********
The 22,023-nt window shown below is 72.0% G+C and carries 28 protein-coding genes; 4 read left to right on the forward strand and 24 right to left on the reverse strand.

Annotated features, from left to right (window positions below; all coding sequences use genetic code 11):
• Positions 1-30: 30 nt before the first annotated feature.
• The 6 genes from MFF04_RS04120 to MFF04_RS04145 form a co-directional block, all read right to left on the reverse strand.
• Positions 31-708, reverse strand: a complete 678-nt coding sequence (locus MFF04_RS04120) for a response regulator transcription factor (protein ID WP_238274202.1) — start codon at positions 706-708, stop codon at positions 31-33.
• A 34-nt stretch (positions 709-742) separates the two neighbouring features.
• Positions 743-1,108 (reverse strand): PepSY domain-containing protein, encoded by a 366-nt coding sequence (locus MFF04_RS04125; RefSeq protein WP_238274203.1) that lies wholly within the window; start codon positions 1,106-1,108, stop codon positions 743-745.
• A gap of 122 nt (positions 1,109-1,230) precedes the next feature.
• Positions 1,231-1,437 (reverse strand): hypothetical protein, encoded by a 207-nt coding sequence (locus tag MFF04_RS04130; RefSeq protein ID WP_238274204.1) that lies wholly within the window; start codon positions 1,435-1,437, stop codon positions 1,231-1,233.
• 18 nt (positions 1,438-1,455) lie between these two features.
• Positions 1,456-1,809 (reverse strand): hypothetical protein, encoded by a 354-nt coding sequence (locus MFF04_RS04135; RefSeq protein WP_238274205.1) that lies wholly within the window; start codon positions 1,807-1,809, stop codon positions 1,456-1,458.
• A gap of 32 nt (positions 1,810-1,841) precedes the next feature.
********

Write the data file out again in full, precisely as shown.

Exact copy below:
The 22,023-nt window shown below is 72.0% G+C and carries 28 protein-coding genes; 4 read left to right on the forward strand and 24 right to left on the reverse strand.

Annotated features, from left to right (window positions below; all coding sequences use genetic code 11):
• Positions 1-30: 30 nt before the first annotated feature.
• The 6 genes from MFF04_RS04120 to MFF04_RS04145 form a co-directional block, all read right to left on the reverse strand.
• Positions 31-708, reverse strand: a complete 678-nt coding sequence (locus MFF04_RS04120) for a response regulator transcription factor (protein ID WP_238274202.1) — start codon at positions 706-708, stop codon at positions 31-33.
• A 34-nt stretch (positions 709-742) separates the two neighbouring features.
• Positions 743-1,108 (reverse strand): PepSY domain-containing protein, encoded by a 366-nt coding sequence (locus MFF04_RS04125; RefSeq protein WP_238274203.1) that lies wholly within the window; start codon positions 1,106-1,108, stop codon positions 743-745.
• A gap of 122 nt (positions 1,109-1,230) precedes the next feature.
• Positions 1,231-1,437 (reverse strand): hypothetical protein, encoded by a 207-nt coding sequence (locus tag MFF04_RS04130; RefSeq protein ID WP_238274204.1) that lies wholly within the window; start codon positions 1,435-1,437, stop codon positions 1,231-1,233.
• 18 nt (positions 1,438-1,455) lie between these two features.
• Positions 1,456-1,809 (reverse strand): hypothetical protein, encoded by a 354-nt coding sequence (locus MFF04_RS04135; RefSeq protein WP_238274205.1) that lies wholly within the window; start codon positions 1,807-1,809, stop codon positions 1,456-1,458.
• A gap of 32 nt (positions 1,810-1,841) precedes the next feature.